Making an 18th Century Inspired Summer Dress

Who else needs a new (historically inspired) summer dress?

Corrections and improvements on the information given in this video will be published here in the description section, along with relevant sources and name/username acknowledgement.

-Fabric: Liberty of London
-Lining: From my stash, originally somewhere on 39th St. (Probably H&M Fabrics)
-Ribbon: M&J Trimming
-Cotton thread: John Lewis
-Linen thread: Burnley & Trowbridge
-Hat base from Penny River Custom Costumes and Historical Clothing on Etsy ( decorated with M&J ribbon, dried flowers and berries.

Useful Tools for Those So Inclined:
(Please note that these are affiliate links)
-Clear 18-inch ruler:
-Steel-headed straight pins:
-Every size & weight needle you will probably ever need:
-My most favorite (& stupidly fiddly) #10 sharps, the tiniest needles:
-Ye Trusty Olde 8” shears (tartan ribbon not included):
-Those wee bird snips that literally everyone seems to have:
-(But I’ve also just found these that are a unicorn and I am severely tempted; I should not be trusted with Amazon:
-Large Newsprint Pad:
-Actual pattern paper:
-Butcher’s paper:

-*Arnold, Janet. Patterns of Fashion 1: Englishwomen’s Dresses and Their Construction C. 1660 – 1860:
-17th Century Women’s Dress Patterns Book 1:
-17th Century Women’s Dress Patterns Book 2:
-17th Century Men’s Dress Patterns:
-A useful guide to setting 18th century sleeves:

-“1910-1913, Plate 002” The Libraries of the Metropolitan Museum of Art, c. 1910.
-“Portrait of Princess Sybille of Cleve”, Lucas Cranach the Elder. Wikimedia Commons, 1526.
-“Fashion Plate (Walking Dress)”, Rudolph Ackermann. Los Angeles County Museum of Art, 1814.
-“Self-Portrait with a Harp”, Rose Adélaïde Ducreux. The Metropolitan Museum of Art, 1791.
-“Robe à l’Anglaise”, Metropolitan Museum of Art, 1785-87.
-“Robe à l’Anglaise”, Metropolitan Museum of Art, 1785 – 1795.
-“Liberty Frock Rendering” © Bernadette Banner, 2018.
-All photography of the finished dress courtesy of Hana DeHart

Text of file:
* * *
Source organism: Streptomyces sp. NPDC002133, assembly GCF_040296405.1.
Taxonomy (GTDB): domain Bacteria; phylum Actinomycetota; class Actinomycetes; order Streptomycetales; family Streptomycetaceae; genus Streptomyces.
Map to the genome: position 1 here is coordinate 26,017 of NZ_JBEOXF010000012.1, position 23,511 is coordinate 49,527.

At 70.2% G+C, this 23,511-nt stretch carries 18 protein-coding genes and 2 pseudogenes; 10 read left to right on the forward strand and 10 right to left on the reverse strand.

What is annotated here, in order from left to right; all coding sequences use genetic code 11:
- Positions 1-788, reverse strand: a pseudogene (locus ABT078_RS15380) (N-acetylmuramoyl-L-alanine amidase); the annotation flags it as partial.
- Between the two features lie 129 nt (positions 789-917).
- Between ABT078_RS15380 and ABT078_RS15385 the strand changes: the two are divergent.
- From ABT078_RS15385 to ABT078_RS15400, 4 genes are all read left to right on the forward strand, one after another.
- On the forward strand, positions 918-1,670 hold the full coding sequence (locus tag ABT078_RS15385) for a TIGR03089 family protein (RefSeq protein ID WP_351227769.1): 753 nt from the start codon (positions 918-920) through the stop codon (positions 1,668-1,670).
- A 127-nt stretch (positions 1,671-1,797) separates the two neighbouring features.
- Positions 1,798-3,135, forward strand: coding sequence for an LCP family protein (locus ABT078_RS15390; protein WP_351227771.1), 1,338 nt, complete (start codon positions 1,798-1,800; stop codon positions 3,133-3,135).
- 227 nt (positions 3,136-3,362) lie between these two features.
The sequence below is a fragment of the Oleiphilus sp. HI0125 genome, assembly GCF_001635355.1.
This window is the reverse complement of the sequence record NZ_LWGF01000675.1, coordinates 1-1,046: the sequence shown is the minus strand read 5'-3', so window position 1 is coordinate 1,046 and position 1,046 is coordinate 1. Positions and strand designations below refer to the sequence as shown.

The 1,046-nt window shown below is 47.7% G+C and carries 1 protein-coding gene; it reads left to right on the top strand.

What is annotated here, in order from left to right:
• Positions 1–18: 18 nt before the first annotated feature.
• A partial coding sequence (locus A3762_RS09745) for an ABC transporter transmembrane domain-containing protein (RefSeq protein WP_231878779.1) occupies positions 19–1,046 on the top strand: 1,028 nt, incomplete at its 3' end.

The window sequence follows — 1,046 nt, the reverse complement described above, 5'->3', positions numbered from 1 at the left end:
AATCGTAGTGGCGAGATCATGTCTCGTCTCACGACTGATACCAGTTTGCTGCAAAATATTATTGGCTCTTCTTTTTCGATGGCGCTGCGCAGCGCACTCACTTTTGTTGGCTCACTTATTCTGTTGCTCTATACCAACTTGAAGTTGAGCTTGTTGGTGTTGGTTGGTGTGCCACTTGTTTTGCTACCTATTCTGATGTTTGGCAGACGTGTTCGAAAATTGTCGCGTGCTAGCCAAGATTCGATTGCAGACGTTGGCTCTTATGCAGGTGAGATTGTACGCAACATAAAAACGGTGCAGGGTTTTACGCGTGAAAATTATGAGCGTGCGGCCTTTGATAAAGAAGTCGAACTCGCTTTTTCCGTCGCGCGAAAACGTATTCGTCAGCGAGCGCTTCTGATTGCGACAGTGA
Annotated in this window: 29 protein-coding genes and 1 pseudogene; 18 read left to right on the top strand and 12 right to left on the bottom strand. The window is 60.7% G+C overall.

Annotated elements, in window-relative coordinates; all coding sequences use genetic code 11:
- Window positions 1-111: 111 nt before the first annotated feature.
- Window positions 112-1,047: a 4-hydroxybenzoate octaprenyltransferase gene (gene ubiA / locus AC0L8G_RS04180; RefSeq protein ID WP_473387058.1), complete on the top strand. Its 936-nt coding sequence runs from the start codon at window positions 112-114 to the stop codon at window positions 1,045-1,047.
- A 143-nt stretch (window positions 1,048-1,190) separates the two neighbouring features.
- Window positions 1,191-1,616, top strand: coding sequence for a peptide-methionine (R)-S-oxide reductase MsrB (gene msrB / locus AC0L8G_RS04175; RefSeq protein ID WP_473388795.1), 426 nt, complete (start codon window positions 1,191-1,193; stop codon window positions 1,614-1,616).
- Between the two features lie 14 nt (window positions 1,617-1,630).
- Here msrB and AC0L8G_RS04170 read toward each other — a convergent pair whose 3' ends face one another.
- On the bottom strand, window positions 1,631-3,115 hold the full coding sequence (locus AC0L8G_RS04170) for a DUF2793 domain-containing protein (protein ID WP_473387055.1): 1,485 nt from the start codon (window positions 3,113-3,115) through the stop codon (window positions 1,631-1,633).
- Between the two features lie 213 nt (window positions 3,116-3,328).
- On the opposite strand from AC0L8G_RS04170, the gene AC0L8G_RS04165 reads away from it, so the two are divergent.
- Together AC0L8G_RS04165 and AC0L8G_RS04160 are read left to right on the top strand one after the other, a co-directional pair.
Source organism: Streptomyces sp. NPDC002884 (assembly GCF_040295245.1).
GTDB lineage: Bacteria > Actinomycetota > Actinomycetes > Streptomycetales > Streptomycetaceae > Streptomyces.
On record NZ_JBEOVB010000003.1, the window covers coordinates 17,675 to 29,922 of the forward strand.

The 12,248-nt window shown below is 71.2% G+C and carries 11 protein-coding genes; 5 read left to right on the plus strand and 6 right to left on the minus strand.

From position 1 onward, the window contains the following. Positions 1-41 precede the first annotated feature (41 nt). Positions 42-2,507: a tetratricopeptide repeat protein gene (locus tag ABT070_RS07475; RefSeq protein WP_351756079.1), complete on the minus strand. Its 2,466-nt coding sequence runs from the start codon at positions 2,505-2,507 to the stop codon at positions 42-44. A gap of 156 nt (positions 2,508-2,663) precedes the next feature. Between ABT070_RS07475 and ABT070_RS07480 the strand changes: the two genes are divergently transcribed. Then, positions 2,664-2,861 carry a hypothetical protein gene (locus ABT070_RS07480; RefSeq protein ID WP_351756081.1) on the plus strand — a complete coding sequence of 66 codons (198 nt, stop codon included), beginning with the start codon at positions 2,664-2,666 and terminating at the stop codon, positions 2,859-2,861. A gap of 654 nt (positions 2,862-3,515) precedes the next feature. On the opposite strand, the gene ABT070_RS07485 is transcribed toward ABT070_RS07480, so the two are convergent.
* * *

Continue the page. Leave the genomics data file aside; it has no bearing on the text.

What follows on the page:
‘English Country Garden’ by Aaron Kenny, YouTube Audio Library

Portals to Other Realms:
Instagram, for real-time progress: (@bernadettebanner)
Patreon, for more vloggish and bloggish content:
Ko-Fi, if that’s more your thing:
Prints of costume renderings:

For business enquiries only, please:


23 thoughts on “Making an 18th Century Inspired Summer Dress”

  1. medical stays? im asuming this was a posture correcting method? bad posture is something iv been struggling with all my life and have yet to resolve in a comfortable method.. id be really interested to learn more about this

  2. This is a lovely dress. It reminded me of the Hobbit gowns shown in the flashbacks to when Bilbo was a little child. They went for a more 18th Century feel with those dresses and just raised the hem like you did.

  3. Beautiful! Makes me wish I could sew better, but in between knitting, spinning, designing, painting, felting, and work, I really shouldn't take up another hobby, especially, since I would have to invest so much time to get anywhere close to producing something wearable…

  4. Your dresses are pure stunning, your extremely skilled and talented, I haven’t seen anyone with such hand sewing precision in years, and about the whole being” socially acceptable” statement, don’t worry about how society sees your creations, show off your skill and proudly say “ yes I made this dress” you deserve recognition

  5. How charming! You remind me of my younger self. I lived around W 72nd Street – was a young soprano then – and sewed all my dresses etc. Entirely by hand. I loved the tactile experience – always hated sewing machines.
    Bougjt my fabrics on 39th Street, and patterns – mostly Vogue – which I would alter to suit my vidion. I would have LIVED to wear historical adaptations, but never went back farther than the '20s-'30s…and had some reproductions from J..Peterman,.one great outfit copied from OUT OF AFRICA, which was itself a cooy of some of Karen Blixen's real clothes.
    My mother – who had aspired to be a Hollywood designer in her youth – was an excellent seamstress who made clothes for my sister and me, and herself. I remember one ice-blue silk chiffon frock she made for herself in the early '50s – tiny tiny pleats at the waist, all sewn on the machine! She taught me, and admired my meticulous handwirk.
    Fast-forward a few decades. I live in jeans and tees and sweaters. My sewing basket contains a few strqy buttons and thread in the colors I usually wear. (NOT New York Black!) I live a more rural life now, gardening and cooking and tending my cats. But i miss my graceful handmade dresses!
    SO glad you are doing this !!!

  6. Stunning! Stunning! Stunning! I’m am very impatient, but I have to try this. It’s inspiring… bravo lovely.. ❤️

  7. The scarlet ruffles remind me of a scene in Georgette Heyer's Faro's Daughter (where the Heroine, at a Vauxhall Gardens Soiree, is attempting to shock the Guardian of a young man who is pursuing her, wooing her and trying to marry her much to said Guardian's horror – hilarious).

  8. Okay, for the LONGEST TIME, I thought that in order to make my own clothes, I needed to use a machine, which is terrifying to me. It's so nice to see someone not only use historical patterns, but historical METHODS too! Thank you for your videos!

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